Once you reach a ‘certain’ age, you are horrified, but not surprised to get a cancer diagnosis, or hear about it in a loved one. That same cancer in a young person is even more horrifying, we instinctively know.
Most kidney cancers (and there are more types than we previously knew) are found in people in their 60s and 70s. Bad enough, but a cancer called by the same name and found in a younger person is often a very different cancer, with a very different prognosis.
Some new research recognizes that special attention should be paid to those RCCs found in patients 46 years of age and younger. Why is this?
The quick answer is that this may represent a more aggressive kidney cancer and/or be of a familial or hereditary nature. That important distinction has researchers strongly recommending that young patients be referred for genetic testing. This can explain those special risks and create more appropriate treatment plans, and alert other family members as to special monitoring. Critically it may change the approach to any removal of the kidney and/or tumor.
Typically a small renal mass might be monitored or removed by either surgery or some laser ablation. If removed, the tumor can be assessed by a pathologist–a look under the microscope.Without a prior biopsy, the ablated tumor will not be examined, and no genetic testing can be done.
BIG HOWEVER HERE: even with a good pathology report, that may tell only what that tumor looks like–not what pushed it to grow, i.e., the genetic drivers. And those genes don’t go away with the tumor, so the risk remains that more tumors will grow, maybe in the second kidney, or in the partially removed kidney. Plus the rest that can happen with cancer…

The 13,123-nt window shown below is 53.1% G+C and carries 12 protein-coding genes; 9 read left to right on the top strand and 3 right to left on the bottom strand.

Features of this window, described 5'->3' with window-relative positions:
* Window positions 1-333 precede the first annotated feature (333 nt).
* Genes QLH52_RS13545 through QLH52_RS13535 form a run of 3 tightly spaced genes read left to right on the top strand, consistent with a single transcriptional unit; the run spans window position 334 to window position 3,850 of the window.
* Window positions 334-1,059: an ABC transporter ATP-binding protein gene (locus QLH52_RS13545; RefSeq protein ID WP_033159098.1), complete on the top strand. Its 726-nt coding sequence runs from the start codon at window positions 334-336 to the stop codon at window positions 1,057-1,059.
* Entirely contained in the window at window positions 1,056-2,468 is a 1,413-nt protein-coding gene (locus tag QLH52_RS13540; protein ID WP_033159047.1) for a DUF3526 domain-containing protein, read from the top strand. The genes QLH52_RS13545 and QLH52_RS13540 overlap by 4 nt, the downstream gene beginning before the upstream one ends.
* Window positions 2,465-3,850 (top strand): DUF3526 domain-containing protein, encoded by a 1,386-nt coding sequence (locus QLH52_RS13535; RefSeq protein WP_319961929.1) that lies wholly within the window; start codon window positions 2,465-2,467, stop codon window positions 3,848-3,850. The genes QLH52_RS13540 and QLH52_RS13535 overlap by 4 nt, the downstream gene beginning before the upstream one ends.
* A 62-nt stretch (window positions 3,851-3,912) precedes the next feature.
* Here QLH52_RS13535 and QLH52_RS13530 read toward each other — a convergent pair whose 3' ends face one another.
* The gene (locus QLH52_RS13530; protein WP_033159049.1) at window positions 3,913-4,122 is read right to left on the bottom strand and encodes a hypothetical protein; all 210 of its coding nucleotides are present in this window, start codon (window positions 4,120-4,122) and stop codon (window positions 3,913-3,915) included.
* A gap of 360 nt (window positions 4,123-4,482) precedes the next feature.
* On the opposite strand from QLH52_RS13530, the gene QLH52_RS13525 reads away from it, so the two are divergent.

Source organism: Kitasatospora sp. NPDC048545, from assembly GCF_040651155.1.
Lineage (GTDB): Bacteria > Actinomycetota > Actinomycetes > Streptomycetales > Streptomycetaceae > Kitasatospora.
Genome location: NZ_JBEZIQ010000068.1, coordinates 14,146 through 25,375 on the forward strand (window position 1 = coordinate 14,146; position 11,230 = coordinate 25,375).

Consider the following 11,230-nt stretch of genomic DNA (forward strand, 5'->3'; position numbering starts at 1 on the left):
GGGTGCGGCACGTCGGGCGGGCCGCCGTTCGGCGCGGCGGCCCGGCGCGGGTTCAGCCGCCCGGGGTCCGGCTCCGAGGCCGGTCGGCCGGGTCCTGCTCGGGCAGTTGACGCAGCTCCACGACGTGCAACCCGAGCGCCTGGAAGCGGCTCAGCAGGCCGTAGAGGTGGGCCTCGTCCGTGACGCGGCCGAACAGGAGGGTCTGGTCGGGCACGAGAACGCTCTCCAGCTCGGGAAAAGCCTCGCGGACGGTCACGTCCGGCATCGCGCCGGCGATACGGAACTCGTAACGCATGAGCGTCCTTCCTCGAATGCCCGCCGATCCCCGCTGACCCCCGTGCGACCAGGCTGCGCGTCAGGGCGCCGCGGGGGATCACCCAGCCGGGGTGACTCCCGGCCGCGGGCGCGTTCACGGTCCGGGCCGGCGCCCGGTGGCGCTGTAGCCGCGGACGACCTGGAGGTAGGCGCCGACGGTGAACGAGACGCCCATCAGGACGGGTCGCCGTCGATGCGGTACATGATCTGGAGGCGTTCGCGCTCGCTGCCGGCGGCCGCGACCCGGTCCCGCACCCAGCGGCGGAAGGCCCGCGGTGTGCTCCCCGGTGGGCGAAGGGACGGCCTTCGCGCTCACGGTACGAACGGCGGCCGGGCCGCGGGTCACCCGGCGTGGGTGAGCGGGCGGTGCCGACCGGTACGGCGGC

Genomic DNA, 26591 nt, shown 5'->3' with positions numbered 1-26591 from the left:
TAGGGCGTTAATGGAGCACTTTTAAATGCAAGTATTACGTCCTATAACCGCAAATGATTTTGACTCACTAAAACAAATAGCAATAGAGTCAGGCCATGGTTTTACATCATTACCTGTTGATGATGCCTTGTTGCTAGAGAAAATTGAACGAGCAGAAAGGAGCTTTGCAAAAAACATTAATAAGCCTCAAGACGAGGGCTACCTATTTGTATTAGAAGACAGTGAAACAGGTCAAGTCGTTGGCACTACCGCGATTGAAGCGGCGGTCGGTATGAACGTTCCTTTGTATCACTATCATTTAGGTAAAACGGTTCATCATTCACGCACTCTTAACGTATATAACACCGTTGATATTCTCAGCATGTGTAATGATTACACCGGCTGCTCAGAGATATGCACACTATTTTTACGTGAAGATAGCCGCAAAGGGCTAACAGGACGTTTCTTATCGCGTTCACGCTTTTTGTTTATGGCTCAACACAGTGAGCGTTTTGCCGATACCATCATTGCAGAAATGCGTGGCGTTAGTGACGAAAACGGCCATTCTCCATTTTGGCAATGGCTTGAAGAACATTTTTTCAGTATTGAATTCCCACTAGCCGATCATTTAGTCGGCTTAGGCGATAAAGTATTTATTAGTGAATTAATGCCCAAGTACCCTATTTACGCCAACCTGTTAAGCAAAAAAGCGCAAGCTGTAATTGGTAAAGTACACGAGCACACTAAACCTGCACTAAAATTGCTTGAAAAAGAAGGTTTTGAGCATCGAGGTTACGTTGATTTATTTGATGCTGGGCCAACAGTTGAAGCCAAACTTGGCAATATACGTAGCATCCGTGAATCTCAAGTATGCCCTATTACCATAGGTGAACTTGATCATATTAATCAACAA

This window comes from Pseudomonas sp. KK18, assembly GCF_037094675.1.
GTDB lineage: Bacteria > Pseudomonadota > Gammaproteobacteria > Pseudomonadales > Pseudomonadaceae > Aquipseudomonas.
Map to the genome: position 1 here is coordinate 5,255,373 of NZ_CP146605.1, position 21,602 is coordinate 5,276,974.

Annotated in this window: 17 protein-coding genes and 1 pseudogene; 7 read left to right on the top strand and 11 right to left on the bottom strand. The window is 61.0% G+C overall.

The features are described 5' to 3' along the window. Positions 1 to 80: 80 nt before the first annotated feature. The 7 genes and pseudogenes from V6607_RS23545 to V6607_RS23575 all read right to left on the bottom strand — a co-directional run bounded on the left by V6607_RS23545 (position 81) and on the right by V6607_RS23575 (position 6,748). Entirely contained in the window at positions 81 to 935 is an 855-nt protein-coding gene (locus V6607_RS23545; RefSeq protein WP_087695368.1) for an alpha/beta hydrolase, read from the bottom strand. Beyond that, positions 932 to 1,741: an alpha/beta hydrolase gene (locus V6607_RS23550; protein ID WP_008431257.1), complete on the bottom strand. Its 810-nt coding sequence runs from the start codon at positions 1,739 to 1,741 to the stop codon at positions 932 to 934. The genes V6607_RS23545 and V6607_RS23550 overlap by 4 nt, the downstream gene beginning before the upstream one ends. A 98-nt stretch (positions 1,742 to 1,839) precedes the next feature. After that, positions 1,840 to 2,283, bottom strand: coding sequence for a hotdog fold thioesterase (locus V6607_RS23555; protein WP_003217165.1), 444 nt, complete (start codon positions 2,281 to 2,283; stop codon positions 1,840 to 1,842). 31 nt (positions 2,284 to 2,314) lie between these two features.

An 75 year old whose small renal mass is removed will likely function well with one kidney. That same tumor in a 35 year old creates another challenge. If that tumor is driven by familial genes–not just by sheer bad luck–more tumors on the other kidney may be in the works. A partial nephrectomy must be considered. The risk of more tumors emerging in that kidney AND the other kidney is high. The younger patient needs decades of good kidney functioning, but those decades carry the risk of the emergence of more mets.
What else should trigger a genetic testing?
Quick answer: anything that doesn’t look like the senior citizen with a single tumor in one kidney. More officially below:
Early onset of kidney cancer is 46 years or less.
Bilateral (two-sided) or Multifocal (many locations) kidney tumors
Family history of kidney cancer, 1 or more close relative, 2 or more in more distant relatives
Kidney cancer with either a mix of other tumor types roughly related to kidney cancer or with lung cysts or pneumothorax (air leaking out of lung into chest cavity)
Personal or family history of kidney cancer syndromes.
The above list is from Yale School of Medicine, Professor Brian Shuch, who work includes dealing with heredity forms of kidney cancer.
More small renal masses found at an earlier age in more patients, as our imaging techniques improve and more CTs scans are done. Not all will be hereditary, and many will be sporadic or out-of-the-blue kidney cancers. Those are likely due to the sheer chance. Things go wrong as trillions of cells divide and make DNA mistakes along the way. Years of environmental damage may overwhelm the body’s ability to correct those DNA mistakes–i.e., the immune system gets overwhelmed, tricked, tired, etc.
Kidney cancer found at an early age or with the bilateral/multifocal tumors simply must be tested as to it genetic origins. This gives information critical to protect the rest of the kidney(s) and to participate in treatment that is more helpful. Finding an effective treatment will still be a challenge, but proper treatment requires knowing exactly which kidney cancer you have. From there, a real plan can be developed.
Just as I remind all readers to work with an experienced RCC oncologist–not just a surgeon and/or urologist (sorry guys, we need a team)–those who fall into this early and hereditary renal cell carcinoma category must also work with super specialists.
The person to contact at NIH is genetic counselor Lindsay Middelton at (301) 402-7911. She is with the National Cancer Institute’s Urologic Oncology Branch. An introductory link is below to the NCI and two other rare kidney cancer organizations.
Other syndromes causing kidney cancer: